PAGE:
Criollo cacao: It ain't what you might think


Cacao pods. Naomi Ibuki/Flickr

The Feb. 16 issue of Time has a short article featuring the Venezuelan criollo cacao bean.

The article details a resurgence of attention by a group of Venezuelan businesses on resurrecting the basically extinct criollo strain of cacao.

According to local chocolatiers, the Venezuelans may have their work cut out for them. "In recent years it [criollo] has become a really popular marketing term, but genetically it doesn't exist," says Rogue Chocolatier proprietor Colin Gasko.

Gasko, one of those rare bean-to-bar breeds of businessmen, is in a position to know. Most of the chocolate we eat, he says, even the finest kinds, are a hybrid blend, which may include some criollo but usually also contains others, such as trinitario and forastero (or if you're really lucky, porcelana).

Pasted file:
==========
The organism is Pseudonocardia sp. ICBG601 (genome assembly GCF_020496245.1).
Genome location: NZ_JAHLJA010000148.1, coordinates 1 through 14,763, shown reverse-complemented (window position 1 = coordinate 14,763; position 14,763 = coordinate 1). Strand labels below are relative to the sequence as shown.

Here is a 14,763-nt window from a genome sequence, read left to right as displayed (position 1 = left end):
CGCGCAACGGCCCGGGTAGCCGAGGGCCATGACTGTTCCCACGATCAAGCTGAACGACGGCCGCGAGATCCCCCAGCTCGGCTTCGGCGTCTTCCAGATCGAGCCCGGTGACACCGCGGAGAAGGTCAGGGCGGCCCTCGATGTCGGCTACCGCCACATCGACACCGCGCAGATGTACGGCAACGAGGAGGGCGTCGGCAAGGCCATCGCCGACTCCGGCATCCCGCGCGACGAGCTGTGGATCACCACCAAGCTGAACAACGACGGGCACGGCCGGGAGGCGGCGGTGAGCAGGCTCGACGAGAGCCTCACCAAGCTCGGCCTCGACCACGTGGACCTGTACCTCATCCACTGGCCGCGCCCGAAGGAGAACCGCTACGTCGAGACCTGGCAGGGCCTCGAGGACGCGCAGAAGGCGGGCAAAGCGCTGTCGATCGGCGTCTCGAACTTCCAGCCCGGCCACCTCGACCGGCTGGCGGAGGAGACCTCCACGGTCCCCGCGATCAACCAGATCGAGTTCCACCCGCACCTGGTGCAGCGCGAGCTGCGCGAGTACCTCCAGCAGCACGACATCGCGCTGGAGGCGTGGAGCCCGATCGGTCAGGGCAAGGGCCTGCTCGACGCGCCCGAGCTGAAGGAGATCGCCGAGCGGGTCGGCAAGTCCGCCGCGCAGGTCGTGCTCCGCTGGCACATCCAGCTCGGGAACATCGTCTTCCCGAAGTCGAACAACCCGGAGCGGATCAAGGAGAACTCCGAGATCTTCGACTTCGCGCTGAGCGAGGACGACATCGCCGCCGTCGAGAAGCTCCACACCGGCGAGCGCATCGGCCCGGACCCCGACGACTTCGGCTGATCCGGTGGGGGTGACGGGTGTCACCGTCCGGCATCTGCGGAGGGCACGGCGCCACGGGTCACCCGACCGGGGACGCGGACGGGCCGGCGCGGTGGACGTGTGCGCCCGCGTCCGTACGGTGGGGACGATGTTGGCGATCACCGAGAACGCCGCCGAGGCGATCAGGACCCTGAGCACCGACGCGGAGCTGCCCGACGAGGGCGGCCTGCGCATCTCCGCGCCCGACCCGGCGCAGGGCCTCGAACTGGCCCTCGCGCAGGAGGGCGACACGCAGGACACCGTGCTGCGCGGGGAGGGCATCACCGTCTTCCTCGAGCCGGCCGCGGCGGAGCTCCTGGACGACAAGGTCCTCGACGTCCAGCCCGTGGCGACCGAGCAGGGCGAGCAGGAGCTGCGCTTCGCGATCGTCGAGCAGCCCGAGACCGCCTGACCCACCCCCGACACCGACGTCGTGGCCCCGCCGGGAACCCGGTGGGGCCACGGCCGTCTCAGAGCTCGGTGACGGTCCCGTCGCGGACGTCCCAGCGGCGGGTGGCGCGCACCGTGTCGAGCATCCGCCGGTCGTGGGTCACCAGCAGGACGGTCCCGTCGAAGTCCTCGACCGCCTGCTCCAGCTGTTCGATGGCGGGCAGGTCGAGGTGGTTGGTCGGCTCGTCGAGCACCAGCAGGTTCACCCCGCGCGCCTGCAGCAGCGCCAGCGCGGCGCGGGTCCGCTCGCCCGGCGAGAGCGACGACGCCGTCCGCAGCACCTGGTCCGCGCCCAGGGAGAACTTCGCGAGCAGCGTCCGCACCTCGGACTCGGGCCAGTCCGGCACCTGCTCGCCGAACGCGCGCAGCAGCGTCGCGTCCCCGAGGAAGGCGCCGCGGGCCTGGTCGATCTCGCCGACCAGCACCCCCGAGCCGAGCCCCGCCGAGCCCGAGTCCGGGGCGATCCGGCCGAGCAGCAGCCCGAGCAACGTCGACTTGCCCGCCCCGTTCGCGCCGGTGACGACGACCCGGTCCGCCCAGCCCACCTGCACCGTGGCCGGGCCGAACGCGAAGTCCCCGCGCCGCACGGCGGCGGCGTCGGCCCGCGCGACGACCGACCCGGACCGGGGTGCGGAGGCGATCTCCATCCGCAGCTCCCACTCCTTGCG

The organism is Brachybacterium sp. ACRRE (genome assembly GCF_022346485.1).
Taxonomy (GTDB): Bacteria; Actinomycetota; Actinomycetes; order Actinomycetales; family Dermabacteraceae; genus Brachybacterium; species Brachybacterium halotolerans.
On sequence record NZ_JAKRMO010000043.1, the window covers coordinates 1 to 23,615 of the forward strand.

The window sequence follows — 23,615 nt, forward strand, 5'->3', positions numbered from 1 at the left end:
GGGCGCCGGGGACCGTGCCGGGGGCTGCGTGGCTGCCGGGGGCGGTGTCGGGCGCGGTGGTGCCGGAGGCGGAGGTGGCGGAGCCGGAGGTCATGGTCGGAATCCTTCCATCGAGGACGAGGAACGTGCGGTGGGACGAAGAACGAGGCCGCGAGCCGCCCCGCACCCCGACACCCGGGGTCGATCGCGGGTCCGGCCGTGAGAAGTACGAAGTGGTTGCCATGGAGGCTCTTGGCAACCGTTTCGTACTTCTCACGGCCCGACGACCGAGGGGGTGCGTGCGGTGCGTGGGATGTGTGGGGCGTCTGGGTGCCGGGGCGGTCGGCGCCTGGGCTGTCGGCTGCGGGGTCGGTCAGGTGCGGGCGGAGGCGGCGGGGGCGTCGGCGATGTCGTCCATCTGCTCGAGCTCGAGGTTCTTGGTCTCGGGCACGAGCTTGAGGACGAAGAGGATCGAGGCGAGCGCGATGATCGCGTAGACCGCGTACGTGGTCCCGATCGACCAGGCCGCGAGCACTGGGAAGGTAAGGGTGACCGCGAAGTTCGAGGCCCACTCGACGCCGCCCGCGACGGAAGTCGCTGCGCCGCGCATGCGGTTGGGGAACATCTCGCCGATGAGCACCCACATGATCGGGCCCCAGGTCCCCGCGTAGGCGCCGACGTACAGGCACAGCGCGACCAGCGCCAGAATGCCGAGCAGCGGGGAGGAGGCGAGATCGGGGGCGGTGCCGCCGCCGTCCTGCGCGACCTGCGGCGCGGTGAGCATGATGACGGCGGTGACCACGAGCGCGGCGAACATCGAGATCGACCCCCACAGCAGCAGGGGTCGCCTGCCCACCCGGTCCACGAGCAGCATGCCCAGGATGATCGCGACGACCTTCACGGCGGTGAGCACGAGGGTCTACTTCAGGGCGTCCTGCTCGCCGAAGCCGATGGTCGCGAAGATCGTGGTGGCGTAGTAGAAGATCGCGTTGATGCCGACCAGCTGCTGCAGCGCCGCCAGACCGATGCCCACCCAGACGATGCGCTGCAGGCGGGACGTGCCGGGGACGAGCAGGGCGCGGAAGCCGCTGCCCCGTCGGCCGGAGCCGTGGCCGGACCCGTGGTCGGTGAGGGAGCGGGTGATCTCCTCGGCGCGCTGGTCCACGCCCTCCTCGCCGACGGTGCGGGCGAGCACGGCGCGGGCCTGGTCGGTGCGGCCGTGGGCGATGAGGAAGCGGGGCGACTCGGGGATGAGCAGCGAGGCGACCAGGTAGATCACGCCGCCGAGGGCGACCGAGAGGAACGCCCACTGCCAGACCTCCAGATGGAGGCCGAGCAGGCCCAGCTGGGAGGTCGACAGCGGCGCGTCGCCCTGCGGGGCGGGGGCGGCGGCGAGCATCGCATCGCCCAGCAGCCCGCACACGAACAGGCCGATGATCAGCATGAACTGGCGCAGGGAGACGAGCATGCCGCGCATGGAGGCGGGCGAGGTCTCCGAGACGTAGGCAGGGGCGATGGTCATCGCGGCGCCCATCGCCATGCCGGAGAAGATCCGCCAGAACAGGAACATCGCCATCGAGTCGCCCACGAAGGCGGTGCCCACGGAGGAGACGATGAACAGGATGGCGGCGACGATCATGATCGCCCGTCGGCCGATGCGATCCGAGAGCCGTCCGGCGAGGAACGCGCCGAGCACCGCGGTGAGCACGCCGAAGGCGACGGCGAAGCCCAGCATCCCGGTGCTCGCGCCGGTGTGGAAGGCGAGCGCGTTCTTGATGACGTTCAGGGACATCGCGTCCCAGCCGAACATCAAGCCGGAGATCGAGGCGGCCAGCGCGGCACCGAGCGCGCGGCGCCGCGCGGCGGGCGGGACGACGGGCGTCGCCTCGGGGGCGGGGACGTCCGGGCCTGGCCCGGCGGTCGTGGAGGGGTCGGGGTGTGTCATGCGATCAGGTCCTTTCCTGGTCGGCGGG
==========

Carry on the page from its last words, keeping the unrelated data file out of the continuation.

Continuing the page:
While "criollo" literally means someone of mixed ancestry, in the cacao world (and it's quite a complicated world, let me tell you) it translates a little differently, basically meaning "common" says Gasko.

Chocolatier Mike Roberts of Legacy Chocolates, backs that up. "There are very very very few pure criollo genes," he says. When anyone refers to criollo, Roberts says, they're really just referring to what would be a percentage of the strain in any given bean.

Gasko says he uses some criollo cacao for his products but it is a hybrid criollo trinitario breed. Roberts says he likes the blends offered by Guittard Chocolate Company. He especially likes their 91 percent bar, which is a blend of about seven different beans according to the company's website.